These two photos show the old town center of Chester, which was incorporated in 1765 and was originally named Murrayfield. Located in the far northwestern corner of Hampden County, Chester is one of the many hilltowns in the uplands region between the Connecticut River valley to the east and the Housatonic River valley to the west. Two of the branches of the Westfield River flow through Chester, with the West Branch in the western part of the town and the Middle Branch in the eastern section. The branches flow through narrow valleys, and in between them is a plateau of rolling hills.

It was this plateau that initially drew colonial settlers to Chester. The river valleys provided only a limited amount of potential farmland, but the hills were suitable for agriculture, particularly for raising livestock. As a result, the late 18th century development in the town was concentrated around this area on modern-day Skyline Trail, with this spot becoming the town center.

One of the first houses built here by colonists was the home of the town’s first pastor, the Reverend Aaron Bascom. Built in 1769, it is just out of view on the far left side of this scene, and it is still standing today, although it is vacant and badly deteriorated. The village here also included the town meetinghouse, along with a burial ground that is located in the distance on the left side of the road.

The population trends in Chester were consistent with what happened in many of the other hilltowns in this part of Western Massachusetts. It saw significant growth in the early 19th century, but subsequently declined in population as residents either moved west for better farmland or moved to industrial cities for greater opportunities. In Chester, the town’s population grew from 1,119 in 1790 to 1,542 in 1800, but it stagnated over the next few decades. The 1850 census marked the last time that the town ever recorded a population above 1,500, and since then it has generally fluctuated between about 1,000 and 1,400 residents.

Aside from the general decline in population during the mid-19th century, the town also saw changes in where people lived within the town. In 1841, the Western Railroad was built along the West Branch of the Westfield River. It passed through the southern and western parts of Chester, which helped to spur development in the river valley. This included the village of Chester Factories, which soon eclipsed the original town center here on what became known as Chester Hill.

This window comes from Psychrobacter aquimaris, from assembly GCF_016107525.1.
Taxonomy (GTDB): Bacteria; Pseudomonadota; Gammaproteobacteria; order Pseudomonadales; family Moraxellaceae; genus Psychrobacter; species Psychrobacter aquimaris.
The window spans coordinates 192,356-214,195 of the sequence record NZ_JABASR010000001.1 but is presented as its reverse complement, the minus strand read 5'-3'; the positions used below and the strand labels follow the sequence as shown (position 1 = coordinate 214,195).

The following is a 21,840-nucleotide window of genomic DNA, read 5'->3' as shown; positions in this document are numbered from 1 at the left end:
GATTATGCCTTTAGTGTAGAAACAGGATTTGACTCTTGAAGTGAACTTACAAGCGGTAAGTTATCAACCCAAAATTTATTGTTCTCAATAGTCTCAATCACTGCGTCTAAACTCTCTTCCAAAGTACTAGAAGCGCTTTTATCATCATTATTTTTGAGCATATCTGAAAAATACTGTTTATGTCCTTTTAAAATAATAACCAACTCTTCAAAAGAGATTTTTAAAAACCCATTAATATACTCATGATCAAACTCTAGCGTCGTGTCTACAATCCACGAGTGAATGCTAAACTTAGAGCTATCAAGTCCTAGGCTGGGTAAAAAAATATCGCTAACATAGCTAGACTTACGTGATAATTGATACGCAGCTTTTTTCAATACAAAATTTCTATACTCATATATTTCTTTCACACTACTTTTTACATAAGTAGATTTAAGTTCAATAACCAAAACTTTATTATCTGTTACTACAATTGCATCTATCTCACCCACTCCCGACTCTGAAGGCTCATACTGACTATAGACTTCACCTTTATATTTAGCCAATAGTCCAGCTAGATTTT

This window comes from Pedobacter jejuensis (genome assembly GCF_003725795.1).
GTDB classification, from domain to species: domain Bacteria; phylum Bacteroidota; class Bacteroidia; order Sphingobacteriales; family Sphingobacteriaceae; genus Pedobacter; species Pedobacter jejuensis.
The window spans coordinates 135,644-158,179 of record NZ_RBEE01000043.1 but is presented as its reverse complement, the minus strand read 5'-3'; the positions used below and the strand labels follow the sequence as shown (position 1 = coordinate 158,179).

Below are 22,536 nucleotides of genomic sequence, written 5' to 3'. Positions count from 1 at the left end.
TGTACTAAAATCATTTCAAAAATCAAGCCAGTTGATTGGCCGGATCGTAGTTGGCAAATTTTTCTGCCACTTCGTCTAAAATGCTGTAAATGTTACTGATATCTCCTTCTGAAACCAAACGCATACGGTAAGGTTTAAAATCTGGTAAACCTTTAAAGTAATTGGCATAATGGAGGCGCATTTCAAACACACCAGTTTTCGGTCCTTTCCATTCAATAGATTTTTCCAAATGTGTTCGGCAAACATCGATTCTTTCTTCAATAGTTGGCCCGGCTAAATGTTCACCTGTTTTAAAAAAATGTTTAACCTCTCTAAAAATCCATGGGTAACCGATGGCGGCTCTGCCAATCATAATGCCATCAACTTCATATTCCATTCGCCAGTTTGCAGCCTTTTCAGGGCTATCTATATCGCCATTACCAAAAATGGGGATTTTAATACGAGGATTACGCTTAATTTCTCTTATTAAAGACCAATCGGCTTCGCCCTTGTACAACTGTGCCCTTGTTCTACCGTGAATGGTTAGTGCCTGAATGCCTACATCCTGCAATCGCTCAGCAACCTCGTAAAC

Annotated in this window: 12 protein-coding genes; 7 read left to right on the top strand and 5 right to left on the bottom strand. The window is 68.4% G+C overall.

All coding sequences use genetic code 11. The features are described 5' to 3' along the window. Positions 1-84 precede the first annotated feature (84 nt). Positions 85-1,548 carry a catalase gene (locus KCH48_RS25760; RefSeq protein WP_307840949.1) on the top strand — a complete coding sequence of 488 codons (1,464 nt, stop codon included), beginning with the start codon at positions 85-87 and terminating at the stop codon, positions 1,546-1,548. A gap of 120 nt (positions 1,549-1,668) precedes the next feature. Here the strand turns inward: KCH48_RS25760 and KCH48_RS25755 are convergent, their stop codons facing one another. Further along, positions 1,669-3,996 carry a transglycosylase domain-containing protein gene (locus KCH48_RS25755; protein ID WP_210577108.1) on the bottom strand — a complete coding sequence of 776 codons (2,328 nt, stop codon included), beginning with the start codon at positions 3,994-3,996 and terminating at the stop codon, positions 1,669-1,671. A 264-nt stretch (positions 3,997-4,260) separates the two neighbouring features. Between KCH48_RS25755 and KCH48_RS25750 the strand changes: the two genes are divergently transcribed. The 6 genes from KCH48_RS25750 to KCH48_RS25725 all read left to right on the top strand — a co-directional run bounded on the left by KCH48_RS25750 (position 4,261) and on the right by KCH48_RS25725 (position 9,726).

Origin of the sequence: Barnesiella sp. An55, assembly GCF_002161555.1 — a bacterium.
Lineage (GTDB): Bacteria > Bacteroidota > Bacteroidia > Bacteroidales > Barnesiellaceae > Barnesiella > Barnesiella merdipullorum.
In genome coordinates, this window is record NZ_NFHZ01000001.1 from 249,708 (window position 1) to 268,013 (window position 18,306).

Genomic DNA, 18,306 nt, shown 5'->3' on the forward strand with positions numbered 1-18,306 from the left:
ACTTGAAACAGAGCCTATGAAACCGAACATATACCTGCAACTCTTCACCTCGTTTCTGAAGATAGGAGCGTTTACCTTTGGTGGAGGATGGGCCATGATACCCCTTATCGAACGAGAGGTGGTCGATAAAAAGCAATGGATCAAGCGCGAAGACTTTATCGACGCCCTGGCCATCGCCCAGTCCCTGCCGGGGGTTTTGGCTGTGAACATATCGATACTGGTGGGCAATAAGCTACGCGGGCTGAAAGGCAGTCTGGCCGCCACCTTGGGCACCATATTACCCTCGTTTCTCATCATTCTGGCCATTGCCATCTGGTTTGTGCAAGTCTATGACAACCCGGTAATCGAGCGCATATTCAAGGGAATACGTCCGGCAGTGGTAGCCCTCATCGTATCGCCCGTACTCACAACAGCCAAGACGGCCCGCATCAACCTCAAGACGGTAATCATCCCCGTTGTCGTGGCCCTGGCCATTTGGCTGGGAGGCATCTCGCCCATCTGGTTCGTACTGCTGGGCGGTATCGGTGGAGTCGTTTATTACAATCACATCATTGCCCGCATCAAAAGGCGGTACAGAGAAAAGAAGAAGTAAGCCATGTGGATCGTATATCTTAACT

The top photo was taken around 1892, showing the view looking south in the old town center. By this point the town’s population stood at about 1,300, and this was largely concentrated in the area around the railroad depot in the valley. Here on Chester Hill, the lack of population growth meant that things stayed essentially the same as they had been in the first half of the 19th century, with a handful of homes and other buildings clustered around the meeting house and burying ground.

The most prominent building in the top photo is the meetinghouse of the First Congregational Church. It was built in 1840, although it was constructed in part from timbers that had originally been used in the 1769 meetinghouse. It features a Greek Revival design, which was fashionable for church buildings of the period, and it was modeled after the meetinghouse in New Marlborough. As was often the case in small towns in Massachusetts at the time, it functioned as a house of worship but also as a space for town meetings, which were held in Chester Center through 1855, before the town meetings shifted to the settlement in the valley.

Across the street from the meetinghouse is the cemetery, with gravestones that date as far back as the 1760s. Next to the cemetery is the two-story district schoolhouse, which can be seen in the distance on the left side of the photo. It was built in 1796, and it was still in use as a school when the top photo was taken nearly a century later.

Aside from the meetinghouse and school, there are also two houses visible in the photo. On the far left side in the foreground is the Searle House, which was built in 1787 as the home of Zenas Searle. Across the street, on the far right side, is the Boies House, an elegant Federal-style house that was built in 1810 for the Rev. Bascom’s daughter Charlotte and her newlywed husband Dr. Anson Boies.

Today, more than 130 years after the top photo was taken, very little has changed in this scene, aside from the paved road in place of the dirt path. All four buildings are still standing with few alterations, and the village is a well-preserved example of a rural early 19th century town center. Along with the nearby Bascom House, these buildings are part of the Chester Center Historic District, which was added to the National Register of Historic Places in 1988.

Aaron Bascom House, Chester, Massachusetts (2)

The house across from the corner of Skyline Trail and Bromley Road in Chester, Massachusetts, in April 1938. Photo by Arthur C. Haskell, courtesy of the Library of Congress, Historic American Buildings Survey Collection.